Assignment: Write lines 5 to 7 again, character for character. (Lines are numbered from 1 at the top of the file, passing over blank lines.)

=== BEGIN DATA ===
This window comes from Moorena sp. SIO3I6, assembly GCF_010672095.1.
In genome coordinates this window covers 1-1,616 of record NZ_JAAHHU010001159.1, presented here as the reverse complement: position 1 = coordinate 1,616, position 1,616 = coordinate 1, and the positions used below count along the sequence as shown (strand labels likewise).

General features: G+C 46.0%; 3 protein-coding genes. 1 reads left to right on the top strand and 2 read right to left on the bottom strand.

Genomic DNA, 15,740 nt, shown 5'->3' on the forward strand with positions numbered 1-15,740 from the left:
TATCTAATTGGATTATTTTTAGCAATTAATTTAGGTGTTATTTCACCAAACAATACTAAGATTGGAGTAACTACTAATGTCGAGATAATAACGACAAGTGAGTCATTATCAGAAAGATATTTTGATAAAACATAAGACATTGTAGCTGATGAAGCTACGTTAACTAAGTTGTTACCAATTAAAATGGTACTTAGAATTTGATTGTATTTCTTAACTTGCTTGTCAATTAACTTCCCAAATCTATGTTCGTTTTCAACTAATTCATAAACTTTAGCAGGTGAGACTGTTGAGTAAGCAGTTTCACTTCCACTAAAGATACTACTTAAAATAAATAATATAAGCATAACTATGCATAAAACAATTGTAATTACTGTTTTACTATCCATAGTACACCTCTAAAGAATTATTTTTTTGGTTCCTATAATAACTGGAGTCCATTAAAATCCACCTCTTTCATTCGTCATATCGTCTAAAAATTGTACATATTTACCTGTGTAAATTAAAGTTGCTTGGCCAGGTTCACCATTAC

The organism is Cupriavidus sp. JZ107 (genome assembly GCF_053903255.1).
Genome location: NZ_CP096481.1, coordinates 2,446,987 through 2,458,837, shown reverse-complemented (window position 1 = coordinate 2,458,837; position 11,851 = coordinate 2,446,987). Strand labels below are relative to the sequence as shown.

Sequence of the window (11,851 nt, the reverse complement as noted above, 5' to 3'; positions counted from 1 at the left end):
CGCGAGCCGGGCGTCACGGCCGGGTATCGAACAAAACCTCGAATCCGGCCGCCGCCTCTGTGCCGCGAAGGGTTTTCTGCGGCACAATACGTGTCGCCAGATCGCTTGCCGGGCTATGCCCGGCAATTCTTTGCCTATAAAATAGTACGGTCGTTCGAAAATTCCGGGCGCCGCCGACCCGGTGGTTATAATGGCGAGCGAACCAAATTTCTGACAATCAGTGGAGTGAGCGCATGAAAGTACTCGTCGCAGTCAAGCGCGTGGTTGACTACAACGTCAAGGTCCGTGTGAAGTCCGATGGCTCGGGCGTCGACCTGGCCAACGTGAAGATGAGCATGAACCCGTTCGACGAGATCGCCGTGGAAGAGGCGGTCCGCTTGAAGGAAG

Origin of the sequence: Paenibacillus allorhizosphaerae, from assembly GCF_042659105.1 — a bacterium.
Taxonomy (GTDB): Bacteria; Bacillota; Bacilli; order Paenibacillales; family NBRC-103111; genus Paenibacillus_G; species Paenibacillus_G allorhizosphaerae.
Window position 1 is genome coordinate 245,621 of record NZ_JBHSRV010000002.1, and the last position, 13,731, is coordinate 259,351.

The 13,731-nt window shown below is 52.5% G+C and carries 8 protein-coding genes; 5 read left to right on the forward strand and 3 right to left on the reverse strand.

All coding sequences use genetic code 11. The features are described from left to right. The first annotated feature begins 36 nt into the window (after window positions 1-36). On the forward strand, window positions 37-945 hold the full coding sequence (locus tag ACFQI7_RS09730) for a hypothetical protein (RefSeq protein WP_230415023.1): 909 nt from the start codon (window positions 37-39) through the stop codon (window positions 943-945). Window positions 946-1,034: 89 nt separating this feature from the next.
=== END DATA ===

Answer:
TATCTAATTGGATTATTTTTAGCAATTAATTTAGGTGTTATTTCACCAAACAATACTAAGATTGGAGTAACTACTAATGTCGAGATAATAACGACAAGTGAGTCATTATCAGAAAGATATTTTGATAAAACATAAGACATTGTAGCTGATGAAGCTACGTTAACTAAGTTGTTACCAATTAAAATGGTACTTAGAATTTGATTGTATTTCTTAACTTGCTTGTCAATTAACTTCCCAAATCTATGTTCGTTTTCAACTAATTCATAAACTTTAGCAGGTGAGACTGTTGAGTAAGCAGTTTCACTTCCACTAAAGATACTACTTAAAATAAATAATATAAGCATAACTATGCATAAAACAATTGTAATTACTGTTTTACTATCCATAGTACACCTCTAAAGAATTATTTTTTTGGTTCCTATAATAACTGGAGTCCATTAAAATCCACCTCTTTCATTCGTCATATCGTCTAAAAATTGTACATATTTACCTGTGTAAATTAAAGTTGCTTGGCCAGGTTCACCATTAC

The organism is Cupriavidus sp. JZ107 (genome assembly GCF_053903255.1).
Genome location: NZ_CP096481.1, coordinates 2,446,987 through 2,458,837, shown reverse-complemented (window position 1 = coordinate 2,458,837; position 11,851 = coordinate 2,446,987). Strand labels below are relative to the sequence as shown.